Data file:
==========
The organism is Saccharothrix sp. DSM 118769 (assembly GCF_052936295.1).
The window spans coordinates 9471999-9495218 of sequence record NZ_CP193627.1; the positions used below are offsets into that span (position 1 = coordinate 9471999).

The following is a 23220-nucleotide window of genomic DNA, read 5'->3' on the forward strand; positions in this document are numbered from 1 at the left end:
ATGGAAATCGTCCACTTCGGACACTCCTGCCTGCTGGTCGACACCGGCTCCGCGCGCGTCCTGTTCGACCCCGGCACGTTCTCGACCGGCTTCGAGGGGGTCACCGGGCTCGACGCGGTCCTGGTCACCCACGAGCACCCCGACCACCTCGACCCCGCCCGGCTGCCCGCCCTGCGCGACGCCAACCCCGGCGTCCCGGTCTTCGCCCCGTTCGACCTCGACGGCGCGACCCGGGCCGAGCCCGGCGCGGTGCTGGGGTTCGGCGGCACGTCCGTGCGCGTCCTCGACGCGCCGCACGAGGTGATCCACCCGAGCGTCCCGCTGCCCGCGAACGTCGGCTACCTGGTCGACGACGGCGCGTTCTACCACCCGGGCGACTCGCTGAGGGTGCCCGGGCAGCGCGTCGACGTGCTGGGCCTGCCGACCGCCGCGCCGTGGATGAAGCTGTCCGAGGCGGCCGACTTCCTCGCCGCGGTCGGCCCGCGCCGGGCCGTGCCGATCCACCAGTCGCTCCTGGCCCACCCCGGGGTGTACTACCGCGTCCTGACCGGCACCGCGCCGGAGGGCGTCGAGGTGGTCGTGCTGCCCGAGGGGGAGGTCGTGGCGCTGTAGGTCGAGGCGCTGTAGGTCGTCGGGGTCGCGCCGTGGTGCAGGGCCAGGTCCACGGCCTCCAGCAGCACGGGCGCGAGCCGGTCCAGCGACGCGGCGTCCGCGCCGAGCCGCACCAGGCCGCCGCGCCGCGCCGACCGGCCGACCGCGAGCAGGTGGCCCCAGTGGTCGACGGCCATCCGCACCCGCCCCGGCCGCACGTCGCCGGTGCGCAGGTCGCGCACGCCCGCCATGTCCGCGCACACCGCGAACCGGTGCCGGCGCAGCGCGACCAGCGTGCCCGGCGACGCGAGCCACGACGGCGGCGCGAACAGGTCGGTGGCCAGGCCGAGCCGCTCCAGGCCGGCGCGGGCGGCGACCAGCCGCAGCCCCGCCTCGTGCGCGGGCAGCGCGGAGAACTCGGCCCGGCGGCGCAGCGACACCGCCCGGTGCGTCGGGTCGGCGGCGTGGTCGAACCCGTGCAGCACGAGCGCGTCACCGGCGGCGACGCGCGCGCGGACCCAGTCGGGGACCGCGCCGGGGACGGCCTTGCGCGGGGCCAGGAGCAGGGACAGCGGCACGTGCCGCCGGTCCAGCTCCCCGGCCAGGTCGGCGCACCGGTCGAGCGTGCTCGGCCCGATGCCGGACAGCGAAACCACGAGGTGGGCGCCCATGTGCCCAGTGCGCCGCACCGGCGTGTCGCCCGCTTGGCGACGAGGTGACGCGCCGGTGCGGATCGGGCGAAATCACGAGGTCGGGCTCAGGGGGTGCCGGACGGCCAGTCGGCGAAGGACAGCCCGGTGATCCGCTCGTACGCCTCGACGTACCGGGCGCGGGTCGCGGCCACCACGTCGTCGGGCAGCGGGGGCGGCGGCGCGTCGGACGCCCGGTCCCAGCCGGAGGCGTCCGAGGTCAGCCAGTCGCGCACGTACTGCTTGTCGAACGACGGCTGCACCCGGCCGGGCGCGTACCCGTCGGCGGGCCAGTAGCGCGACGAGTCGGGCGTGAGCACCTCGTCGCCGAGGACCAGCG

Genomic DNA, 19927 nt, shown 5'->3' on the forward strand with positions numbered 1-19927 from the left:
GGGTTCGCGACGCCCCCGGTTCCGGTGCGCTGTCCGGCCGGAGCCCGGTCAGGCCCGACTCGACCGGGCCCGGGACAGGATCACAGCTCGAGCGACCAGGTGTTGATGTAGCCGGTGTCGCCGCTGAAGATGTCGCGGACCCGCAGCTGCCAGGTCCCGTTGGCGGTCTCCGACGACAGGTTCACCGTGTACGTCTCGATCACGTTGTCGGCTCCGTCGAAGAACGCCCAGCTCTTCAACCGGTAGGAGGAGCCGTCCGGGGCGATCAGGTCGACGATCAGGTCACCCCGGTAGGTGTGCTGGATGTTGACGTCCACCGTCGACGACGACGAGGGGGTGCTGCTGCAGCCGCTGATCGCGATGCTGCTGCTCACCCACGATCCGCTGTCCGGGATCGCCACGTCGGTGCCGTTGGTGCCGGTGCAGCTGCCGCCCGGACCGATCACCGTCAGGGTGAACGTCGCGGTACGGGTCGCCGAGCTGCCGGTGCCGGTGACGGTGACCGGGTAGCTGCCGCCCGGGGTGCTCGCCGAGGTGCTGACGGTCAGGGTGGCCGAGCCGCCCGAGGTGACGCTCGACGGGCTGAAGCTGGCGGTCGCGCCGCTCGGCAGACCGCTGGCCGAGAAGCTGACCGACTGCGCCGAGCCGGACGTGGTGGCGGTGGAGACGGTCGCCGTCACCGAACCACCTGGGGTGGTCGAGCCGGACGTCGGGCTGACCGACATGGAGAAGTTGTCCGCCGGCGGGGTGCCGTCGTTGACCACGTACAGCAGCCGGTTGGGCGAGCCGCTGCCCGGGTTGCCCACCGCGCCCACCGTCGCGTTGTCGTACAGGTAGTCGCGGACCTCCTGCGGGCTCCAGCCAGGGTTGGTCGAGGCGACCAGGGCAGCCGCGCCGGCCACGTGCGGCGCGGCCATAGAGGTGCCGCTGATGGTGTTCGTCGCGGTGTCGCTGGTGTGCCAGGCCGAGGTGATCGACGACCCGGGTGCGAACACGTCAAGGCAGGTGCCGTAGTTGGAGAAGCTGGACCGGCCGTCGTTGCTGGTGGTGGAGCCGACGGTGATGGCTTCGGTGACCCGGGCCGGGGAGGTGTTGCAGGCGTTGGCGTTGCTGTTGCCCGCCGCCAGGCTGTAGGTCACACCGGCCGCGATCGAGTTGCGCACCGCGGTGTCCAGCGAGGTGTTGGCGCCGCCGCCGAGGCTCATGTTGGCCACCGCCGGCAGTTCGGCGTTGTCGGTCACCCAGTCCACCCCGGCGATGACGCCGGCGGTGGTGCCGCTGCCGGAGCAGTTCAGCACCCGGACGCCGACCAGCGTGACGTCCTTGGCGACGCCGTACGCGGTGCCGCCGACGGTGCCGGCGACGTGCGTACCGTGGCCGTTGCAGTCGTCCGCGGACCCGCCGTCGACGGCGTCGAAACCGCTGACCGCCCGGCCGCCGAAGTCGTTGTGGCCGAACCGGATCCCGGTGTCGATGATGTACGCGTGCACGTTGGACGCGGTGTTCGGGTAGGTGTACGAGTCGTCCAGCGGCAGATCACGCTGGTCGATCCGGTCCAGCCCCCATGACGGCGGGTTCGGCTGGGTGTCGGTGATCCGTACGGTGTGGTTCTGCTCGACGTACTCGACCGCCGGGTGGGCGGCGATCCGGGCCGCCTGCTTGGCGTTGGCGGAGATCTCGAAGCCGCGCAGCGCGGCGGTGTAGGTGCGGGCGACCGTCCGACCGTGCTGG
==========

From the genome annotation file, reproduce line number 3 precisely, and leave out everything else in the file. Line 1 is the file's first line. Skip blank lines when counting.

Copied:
The following is a 23220-nucleotide window of genomic DNA, read 5'->3' on the forward strand; positions in this document are numbered from 1 at the left end: